Inner West Council (nee Marrickville) have given notification that they intend to remove 5 x Robinia (Robinia pseudoacacia) trees outside 366 New Canterbury Road Dulwich Hill
Council gives the following reason for removal –
- “Trees to be removed as part of an upgrade project. They are in poor condition & at the end of their useful life.”
They say the trees will be replaced with “super advanced 400L container size tree Liriodendron tulipifera installed in structural soil to provide optimal soil volumes.”
I can have a guess at what “structural soil” & “optimal soil volumes” mean, but why not write the reason in plain English so that everyone in the community can understand? Industry jargon always isolates & alienates those not in the industry & this applies to all industries. The target audience is the community, not other arborists & town planners.
Of importance is our urban forest will not be increasing fast when five trees are removed to be replaced with only one tree.
The Liriodendron tulipifera is a deciduous tree native to North America. It produces green/yellow flowers in spring & yellow autumn color before the leaves are dropped. It grows in an upright form & can reach 20-metres in 10-15 years. Liriodendron tulipifera are planted along the Marrickville Road shopping strip.
I went to have a look & could only see four Robinia trees in this location. One was a power pole with a streetlight, so easily mistaken I suppose. Maybe the pole will be removed as well.
I wanted to call this post ‘A lost opportunity.’
In 2015 Marrickville Council did research to garner information about the urban heat island effect & the impact of heatwaves in Dulwich Hill. They also created a Thermal Map, which showed the hot areas in Dulwich Hill.
Not only was New Canterbury Road nominated as ‘hot spot’ by the community, but the thermal map showed that this perception was indeed correct. The corner of Herbert Street & New Canterbury Road is right up there in terms of excessive heat at between 32.9 – 36.8 degrees – the maximum heat shown in the thermal map.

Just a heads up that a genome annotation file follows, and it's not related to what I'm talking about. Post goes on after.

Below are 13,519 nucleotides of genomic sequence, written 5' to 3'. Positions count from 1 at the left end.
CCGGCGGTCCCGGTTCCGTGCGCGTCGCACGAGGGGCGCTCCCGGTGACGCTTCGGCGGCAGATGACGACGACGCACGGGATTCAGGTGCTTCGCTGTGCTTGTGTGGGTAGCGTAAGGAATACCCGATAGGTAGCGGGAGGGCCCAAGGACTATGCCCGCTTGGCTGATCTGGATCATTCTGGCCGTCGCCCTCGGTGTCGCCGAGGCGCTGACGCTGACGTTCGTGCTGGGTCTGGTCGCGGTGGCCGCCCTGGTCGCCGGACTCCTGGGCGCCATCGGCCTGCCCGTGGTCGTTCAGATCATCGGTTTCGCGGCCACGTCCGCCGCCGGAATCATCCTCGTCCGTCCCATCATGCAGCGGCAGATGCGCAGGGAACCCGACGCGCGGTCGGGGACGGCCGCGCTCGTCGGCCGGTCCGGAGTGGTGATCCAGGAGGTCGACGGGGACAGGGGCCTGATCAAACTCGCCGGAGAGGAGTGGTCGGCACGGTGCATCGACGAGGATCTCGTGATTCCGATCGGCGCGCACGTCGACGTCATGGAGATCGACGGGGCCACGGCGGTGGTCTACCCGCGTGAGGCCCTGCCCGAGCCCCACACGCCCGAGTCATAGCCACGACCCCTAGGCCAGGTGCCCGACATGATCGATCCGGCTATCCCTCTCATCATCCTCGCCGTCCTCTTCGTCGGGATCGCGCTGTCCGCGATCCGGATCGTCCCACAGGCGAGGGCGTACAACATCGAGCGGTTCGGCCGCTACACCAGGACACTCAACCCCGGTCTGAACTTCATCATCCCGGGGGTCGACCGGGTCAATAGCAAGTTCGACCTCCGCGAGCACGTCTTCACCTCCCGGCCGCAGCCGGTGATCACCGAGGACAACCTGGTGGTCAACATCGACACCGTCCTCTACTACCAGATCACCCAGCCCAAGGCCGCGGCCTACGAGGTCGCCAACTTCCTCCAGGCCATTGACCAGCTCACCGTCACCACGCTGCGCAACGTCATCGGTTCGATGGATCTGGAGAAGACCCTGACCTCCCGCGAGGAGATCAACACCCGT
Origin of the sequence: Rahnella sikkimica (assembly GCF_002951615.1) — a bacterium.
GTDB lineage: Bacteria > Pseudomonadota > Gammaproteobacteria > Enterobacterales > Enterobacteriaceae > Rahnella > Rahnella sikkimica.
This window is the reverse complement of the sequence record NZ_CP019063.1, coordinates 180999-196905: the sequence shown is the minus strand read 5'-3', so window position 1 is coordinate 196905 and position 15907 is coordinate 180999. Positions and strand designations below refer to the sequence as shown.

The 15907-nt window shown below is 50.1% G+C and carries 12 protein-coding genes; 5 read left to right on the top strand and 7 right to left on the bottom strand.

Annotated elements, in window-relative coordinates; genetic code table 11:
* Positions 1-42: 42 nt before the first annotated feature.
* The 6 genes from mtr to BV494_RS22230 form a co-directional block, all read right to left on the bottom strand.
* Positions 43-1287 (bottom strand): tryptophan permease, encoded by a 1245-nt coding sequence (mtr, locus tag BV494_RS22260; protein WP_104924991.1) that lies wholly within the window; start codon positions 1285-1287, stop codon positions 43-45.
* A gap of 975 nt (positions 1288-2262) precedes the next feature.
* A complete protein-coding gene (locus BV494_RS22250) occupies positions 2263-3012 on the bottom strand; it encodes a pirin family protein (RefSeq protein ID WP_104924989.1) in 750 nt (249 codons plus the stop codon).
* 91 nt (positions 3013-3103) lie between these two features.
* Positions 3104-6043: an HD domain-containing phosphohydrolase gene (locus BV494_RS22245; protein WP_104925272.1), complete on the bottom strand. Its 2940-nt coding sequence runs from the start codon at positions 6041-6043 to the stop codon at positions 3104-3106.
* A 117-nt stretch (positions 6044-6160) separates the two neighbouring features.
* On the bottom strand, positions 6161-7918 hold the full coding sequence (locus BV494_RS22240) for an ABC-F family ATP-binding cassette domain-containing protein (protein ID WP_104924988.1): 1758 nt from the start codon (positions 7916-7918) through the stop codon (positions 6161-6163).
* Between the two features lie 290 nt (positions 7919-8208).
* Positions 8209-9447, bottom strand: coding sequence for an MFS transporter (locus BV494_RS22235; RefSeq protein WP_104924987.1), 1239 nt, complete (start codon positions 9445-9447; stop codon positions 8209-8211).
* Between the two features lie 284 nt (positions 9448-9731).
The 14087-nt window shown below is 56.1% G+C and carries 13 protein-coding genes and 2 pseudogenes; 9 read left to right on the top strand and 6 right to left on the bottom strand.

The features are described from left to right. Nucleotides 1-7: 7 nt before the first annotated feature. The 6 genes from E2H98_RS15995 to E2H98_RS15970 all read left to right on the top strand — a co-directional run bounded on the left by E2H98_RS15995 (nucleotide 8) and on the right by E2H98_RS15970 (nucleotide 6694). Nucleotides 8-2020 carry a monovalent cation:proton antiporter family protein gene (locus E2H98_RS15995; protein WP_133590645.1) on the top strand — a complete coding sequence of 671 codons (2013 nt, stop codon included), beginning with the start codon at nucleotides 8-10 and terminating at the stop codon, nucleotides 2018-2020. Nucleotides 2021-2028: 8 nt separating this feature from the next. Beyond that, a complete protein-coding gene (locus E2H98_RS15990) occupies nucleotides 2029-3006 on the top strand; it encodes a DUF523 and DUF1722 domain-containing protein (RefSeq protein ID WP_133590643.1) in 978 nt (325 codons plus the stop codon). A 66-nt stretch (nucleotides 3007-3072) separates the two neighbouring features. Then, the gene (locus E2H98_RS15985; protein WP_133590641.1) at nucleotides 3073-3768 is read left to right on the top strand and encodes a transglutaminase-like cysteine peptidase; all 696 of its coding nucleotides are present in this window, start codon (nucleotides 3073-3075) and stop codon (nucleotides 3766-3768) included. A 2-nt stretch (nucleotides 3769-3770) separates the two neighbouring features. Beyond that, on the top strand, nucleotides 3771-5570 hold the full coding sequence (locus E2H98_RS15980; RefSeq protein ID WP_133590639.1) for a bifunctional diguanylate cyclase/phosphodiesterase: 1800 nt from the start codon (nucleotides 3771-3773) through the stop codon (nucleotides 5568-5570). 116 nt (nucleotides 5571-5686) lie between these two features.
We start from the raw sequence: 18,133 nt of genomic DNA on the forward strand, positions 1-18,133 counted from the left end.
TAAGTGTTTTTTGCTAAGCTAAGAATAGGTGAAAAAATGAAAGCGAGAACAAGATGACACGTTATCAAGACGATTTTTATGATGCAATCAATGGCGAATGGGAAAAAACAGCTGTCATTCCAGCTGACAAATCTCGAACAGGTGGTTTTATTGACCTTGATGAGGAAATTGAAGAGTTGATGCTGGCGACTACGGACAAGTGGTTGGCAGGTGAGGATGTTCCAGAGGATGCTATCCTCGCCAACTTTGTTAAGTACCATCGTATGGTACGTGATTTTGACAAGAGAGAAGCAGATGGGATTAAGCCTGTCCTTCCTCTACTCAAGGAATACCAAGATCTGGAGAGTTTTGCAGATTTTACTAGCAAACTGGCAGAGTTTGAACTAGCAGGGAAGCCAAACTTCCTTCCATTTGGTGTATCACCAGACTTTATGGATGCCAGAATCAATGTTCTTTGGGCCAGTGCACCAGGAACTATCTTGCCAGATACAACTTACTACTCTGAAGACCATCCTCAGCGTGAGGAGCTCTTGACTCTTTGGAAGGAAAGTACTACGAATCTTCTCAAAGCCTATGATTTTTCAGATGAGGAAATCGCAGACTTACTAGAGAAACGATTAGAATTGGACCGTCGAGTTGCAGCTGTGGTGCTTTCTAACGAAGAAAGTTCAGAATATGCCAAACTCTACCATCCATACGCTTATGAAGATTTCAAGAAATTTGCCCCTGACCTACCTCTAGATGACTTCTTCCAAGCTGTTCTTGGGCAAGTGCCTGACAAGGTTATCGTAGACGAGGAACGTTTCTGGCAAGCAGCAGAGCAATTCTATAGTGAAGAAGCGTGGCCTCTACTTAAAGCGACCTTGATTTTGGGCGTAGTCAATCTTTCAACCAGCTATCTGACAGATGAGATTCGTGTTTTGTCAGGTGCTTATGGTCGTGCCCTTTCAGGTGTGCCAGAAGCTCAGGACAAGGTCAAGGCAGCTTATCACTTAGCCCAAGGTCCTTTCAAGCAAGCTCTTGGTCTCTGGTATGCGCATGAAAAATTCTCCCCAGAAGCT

The same corner was also in the second highest area of a study of the ‘population vulnerable to heat stress.’
So knowing that this location is really hot & is in an area of population deemed vulnerable to heat stress, Council only plans to plant one tree? Seriously!
The location at corner of Herbert Street & New Canterbury Road has an unusually large streetscape space. It’s not often Council gets an opportunity to work in public street space that is around 5 x 20 metres. The corner juts out in a wide swoop. Currently it is a wide space of concrete with the four trees, one pole & two bench seats & still leaving plenty of room that is open-air concrete.
To plant only one tree is a missed opportunity for Council to create something lovely to not only beautify the streetscape, but to also lower the heat island effect here.
I had difficulty taking photos of the trees that did not include people because they kept rushing into the space to sit on the seats or to stand in the shade. At one stage there were fifteen people under the trees. This shows that this is a popular meeting space for the community – another reason why more than one tree should be the upgrade project’s target.
A busy café is on this corner. People buy something from the café & take it outside. The café itself, does not seem to get relief from the afternoon sun. In Sydney winter really only started yesterday after a summer-like autumn that broke all previous temperature records. It was cold today, but still hot enough outside for people to be actively seeking shade.
This idea that we need deciduous trees for the winter months belongs to the pre-climate change past. Even the shops are despairing because of record low sales of winter clothing.
In my opinion there is room for five decent sized trees
speed spread out over this site, plus landscaping works that incorporate the current seating. Anything less means that Council knows the area is hot, but is not willing to take steps to mitigate the heat & make it an attractive & useful space for the community. Such a shame.
The deadline for submissions is Monday 1st June 2016.